The Butler Scholarly Journal


  1. Exploring the Risks of an Inactive Lifestyle for Children

    Physical Activity – ‘Any bodily movement produced by the skeletal muscles that results in an increase in metabolic rate over resting energy expenditure’. (1) Clearly a controversial term to define, yet a consensus appears to have been reached between many academics and clinicians as to what the term ‘physical activity’ should represent. That said, we […]

  2. The Value of Verticality: Why assessing the environmental impact of skyscrapers needs to look beyond building design

    With increasing urban density, skyscraper construction is on the rise. In 2014 alone, 97 skyscrapers were built worldwide, a record for a one-year period (1). In this context, some urban planners and preservationists portray tall buildings as environmentally harmful (2), concentrating on how unsustainable design features create an ‘urban evil’ which is detrimental to the […]

  3. Bioterrorism: Are Biological Weapons a Serious Threat?

    Although science has been hailed with many great discoveries and has saved many lives, it has also been exploited and used to create weapons. Bioterrorism describes the deliberate use of microorganisms such as bacteria, viruses or toxins to spread diseases that threaten the lives of many. They are often genetically modified to be incredibly infectious […]

  4. Polari: How Bona to Vada Your Eek!

    After the global media caused uproar at the Sochi Olympics regarding Russia’s new legislation condemning non-traditional relationships, almost an echo of the English 1885 Labouchere Amendment, Ireland has become the newest country to vote for the freedom to marry among homosexual couples by a popular vote. Occurring less than a year apart, both events have […]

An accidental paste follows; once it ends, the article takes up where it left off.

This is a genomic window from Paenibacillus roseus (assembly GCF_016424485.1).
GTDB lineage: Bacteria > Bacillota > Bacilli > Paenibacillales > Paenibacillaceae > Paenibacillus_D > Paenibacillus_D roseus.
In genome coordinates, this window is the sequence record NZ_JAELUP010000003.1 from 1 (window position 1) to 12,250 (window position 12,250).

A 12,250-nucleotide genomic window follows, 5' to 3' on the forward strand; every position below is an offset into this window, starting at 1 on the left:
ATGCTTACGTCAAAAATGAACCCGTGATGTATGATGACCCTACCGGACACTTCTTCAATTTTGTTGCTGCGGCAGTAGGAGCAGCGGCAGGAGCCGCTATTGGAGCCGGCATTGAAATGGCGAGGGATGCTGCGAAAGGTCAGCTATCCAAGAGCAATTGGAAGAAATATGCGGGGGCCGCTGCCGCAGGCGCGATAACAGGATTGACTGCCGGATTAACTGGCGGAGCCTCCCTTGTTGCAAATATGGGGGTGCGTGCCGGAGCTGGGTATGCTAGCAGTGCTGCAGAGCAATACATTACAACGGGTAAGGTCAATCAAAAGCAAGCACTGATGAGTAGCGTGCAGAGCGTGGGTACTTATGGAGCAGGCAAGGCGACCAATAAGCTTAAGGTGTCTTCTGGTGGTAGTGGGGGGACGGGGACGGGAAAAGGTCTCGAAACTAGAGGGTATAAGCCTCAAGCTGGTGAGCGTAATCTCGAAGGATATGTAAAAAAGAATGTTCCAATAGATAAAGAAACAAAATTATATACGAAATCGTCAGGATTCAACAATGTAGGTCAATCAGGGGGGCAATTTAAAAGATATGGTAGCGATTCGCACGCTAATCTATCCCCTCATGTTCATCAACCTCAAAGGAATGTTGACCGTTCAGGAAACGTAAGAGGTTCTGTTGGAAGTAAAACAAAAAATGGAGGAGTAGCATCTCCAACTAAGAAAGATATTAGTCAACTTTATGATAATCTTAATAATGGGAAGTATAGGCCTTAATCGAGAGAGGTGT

5. The Emergence of Time Within the Spacial System of Comics

    To define the concept of emergence as ‘a process whereby larger entities, patterns, and regularities arise through interactions among smaller or simpler entities that themselves do not exhibit such properties’ (1) helps us to better understand print as Marshall McLuhan saw it: a fundamentally emergent technology. The new oil base for printing came ‘from the […]

  6. Identity and Emergence: A Radical Relationship

    The most useful piece of learning for the uses of life is to unlearn what is untrue – Antisthenes Throughout the twentieth century the social sciences underwent a shift toward symbolic and cultural studies, which placed the issue of identity at the core of these disciplines. The dismissal of identity as an essential property rooted […]

  7. Simulated Life and Mathematical Abstraction: Emergent Behaviour, Emerging Concepts

    ‘Consider an infinite two-dimensional square grid.’ It does not have the same impact as the old physics joke of ‘assuming a spherical cow in a vacuum’ (1) in terms of humour (or at least, science humour), but the statement may well seem equally absurd. For a start the mind cannot truly visualise anything infinite; we […]

  8. Sex in Governmental Legislation from the Victorian to the Edwardian Period

    Most Britons are aware that once upon a time Britain possessed the largest empire in history. At its zenith, a fifth of the world’s total population came under rule or administration of the United Kingdom, and the Empire encompassed almost a quarter of the globe’s land mass (1). Queen Victoria’s reign spanned an extraordinary sixty-five […]

  9. Kelvin’s Aethereal Knots – The Origins of the Periodic Table and Knot Theory

    c. 1867, University of Glasgow: William Thomson, or Lord Kelvin (namesake of the temperature scale and the man who coined the term ‘kinetic energy’) as he is today more frequently known, turns his considerable intellectual ability towards the daunting question of how all material in the universe might exist. At this time in scientific history, […]

  10. Invention and Imperialism in the Nineteenth Century: How Science Strengthened the British Empire

    The nineteenth century is widely known to have witnessed revolutionary developments in science and technology, in areas ranging from healthcare to transportation. Naturally, it follows that these innovations provided Europeans, particularly the British, with effective tools for the expansion and consolidation of their empires. Not only was this the case, but a new rationale for […]